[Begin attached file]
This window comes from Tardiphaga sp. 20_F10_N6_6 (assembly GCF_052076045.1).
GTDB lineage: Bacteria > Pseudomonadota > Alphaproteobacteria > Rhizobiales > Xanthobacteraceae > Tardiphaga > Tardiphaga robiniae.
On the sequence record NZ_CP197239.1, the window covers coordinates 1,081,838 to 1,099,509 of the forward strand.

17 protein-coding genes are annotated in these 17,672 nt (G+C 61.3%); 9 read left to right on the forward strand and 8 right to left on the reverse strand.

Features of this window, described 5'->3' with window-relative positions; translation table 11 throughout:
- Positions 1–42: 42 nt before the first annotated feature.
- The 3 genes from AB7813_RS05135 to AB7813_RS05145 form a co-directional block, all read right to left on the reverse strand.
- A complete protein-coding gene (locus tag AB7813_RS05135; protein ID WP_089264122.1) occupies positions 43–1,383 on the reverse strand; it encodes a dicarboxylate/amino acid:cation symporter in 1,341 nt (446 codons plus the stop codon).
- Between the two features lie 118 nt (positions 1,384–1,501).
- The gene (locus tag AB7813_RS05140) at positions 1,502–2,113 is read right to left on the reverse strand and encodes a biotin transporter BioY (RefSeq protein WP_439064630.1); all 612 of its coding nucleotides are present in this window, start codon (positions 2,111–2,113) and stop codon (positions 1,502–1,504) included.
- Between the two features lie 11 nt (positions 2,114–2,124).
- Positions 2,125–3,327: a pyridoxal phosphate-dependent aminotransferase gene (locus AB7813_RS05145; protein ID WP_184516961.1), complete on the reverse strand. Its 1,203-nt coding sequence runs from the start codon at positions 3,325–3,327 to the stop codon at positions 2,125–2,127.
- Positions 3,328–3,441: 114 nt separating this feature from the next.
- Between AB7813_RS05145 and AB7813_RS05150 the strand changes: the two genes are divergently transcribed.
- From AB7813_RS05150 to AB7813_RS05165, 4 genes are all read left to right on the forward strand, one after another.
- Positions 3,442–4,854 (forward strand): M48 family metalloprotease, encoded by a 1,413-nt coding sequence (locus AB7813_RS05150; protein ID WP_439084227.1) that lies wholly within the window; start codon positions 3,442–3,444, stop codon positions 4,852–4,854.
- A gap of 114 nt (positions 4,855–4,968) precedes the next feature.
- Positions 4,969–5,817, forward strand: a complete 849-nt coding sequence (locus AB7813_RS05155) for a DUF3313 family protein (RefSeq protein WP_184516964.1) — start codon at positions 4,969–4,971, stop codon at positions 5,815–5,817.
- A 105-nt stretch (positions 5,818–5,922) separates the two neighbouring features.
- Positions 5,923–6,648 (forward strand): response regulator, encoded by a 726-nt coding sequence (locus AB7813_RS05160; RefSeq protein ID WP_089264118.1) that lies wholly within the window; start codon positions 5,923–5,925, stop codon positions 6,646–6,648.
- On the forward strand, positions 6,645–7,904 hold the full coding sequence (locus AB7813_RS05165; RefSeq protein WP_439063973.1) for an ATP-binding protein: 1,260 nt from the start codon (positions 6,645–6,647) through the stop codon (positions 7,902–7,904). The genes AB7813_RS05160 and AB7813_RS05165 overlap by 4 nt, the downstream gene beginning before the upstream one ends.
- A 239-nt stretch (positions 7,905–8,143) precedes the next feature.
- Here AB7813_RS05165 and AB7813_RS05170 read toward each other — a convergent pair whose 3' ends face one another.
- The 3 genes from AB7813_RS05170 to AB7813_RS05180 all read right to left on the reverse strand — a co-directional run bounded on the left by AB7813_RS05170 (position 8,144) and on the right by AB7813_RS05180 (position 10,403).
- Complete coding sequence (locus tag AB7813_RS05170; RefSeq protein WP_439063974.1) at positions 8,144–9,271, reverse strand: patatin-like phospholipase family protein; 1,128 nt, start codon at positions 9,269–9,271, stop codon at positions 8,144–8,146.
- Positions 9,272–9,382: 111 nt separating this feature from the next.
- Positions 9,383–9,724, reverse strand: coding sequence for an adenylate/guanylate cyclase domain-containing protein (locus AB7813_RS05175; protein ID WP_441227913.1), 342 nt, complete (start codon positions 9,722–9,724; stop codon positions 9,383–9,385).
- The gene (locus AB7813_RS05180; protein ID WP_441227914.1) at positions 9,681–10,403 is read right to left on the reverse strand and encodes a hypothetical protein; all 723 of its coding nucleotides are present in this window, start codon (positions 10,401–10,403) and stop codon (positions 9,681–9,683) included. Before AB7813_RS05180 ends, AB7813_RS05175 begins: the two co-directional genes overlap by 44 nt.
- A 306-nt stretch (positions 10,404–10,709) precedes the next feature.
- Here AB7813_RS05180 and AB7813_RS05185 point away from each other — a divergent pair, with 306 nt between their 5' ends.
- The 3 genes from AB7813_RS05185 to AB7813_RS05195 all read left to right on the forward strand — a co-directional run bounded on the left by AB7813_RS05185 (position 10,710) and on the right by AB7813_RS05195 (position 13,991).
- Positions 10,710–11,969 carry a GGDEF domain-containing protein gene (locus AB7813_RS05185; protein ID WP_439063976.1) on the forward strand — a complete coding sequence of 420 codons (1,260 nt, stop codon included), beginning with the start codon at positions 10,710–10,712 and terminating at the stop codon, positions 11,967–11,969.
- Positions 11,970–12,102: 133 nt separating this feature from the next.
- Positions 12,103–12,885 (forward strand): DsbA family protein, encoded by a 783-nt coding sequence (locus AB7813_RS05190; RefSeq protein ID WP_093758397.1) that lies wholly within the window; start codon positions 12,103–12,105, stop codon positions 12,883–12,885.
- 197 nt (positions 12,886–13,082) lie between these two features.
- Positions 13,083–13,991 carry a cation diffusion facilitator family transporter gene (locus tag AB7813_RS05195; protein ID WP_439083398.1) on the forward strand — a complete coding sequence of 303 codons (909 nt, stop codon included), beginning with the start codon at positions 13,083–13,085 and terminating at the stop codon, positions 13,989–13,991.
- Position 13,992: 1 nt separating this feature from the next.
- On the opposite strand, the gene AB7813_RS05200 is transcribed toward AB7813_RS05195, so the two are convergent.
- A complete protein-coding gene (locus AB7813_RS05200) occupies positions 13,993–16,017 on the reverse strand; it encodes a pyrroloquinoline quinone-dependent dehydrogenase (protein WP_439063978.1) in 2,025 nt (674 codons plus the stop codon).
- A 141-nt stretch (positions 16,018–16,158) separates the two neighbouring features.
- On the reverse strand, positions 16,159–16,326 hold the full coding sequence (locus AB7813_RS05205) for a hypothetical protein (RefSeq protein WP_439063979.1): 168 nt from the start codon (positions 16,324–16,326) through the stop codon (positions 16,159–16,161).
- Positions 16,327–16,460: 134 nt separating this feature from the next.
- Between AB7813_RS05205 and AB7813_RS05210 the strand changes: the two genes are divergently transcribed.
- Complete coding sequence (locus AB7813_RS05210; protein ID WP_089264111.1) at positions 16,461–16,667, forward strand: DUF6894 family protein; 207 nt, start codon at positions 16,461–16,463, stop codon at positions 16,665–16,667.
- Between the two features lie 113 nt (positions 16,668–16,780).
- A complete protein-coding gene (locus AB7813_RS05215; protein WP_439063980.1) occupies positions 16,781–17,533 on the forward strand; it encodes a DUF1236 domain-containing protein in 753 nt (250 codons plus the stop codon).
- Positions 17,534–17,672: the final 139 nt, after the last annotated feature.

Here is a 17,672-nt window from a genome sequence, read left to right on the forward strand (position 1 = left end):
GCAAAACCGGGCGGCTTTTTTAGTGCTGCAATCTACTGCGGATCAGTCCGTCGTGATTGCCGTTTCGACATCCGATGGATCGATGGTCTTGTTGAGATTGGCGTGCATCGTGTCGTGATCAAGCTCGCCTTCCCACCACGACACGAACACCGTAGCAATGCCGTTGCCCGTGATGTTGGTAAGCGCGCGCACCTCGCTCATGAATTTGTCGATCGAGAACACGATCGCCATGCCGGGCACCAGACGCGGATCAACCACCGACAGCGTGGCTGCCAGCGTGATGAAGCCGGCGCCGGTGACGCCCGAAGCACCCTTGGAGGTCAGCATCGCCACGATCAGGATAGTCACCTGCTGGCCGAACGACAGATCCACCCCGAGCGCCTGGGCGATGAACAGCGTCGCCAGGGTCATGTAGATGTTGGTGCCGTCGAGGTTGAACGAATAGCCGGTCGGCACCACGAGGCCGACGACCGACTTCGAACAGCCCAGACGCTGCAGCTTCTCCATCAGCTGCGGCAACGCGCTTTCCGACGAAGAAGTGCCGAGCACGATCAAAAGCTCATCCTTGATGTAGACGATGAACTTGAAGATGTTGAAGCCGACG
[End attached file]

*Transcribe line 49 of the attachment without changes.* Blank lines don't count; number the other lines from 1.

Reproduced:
GCAAAACCGGGCGGCTTTTTTAGTGCTGCAATCTACTGCGGATCAGTCCGTCGTGATTGCCGTTTCGACATCCGATGGATCGATGGTCTTGTTGAGATTGGCGTGCATCGTGTCGTGATCAAGCTCGCCTTCCCACCACGACACGAACACCGTAGCAATGCCGTTGCCCGTGATGTTGGTAAGCGCGCGCACCTCGCTCATGAATTTGTCGATCGAGAACACGATCGCCATGCCGGGCACCAGACGCGGATCAACCACCGACAGCGTGGCTGCCAGCGTGATGAAGCCGGCGCCGGTGACGCCCGAAGCACCCTTGGAGGTCAGCATCGCCACGATCAGGATAGTCACCTGCTGGCCGAACGACAGATCCACCCCGAGCGCCTGGGCGATGAACAGCGTCGCCAGGGTCATGTAGATGTTGGTGCCGTCGAGGTTGAACGAATAGCCGGTCGGCACCACGAGGCCGACGACCGACTTCGAACAGCCCAGACGCTGCAGCTTCTCCATCAGCTGCGGCAACGCGCTTTCCGACGAAGAAGTGCCGAGCACGATCAAAAGCTCATCCTTGATGTAGACGATGAACTTGAAGATGTTGAAGCCGACG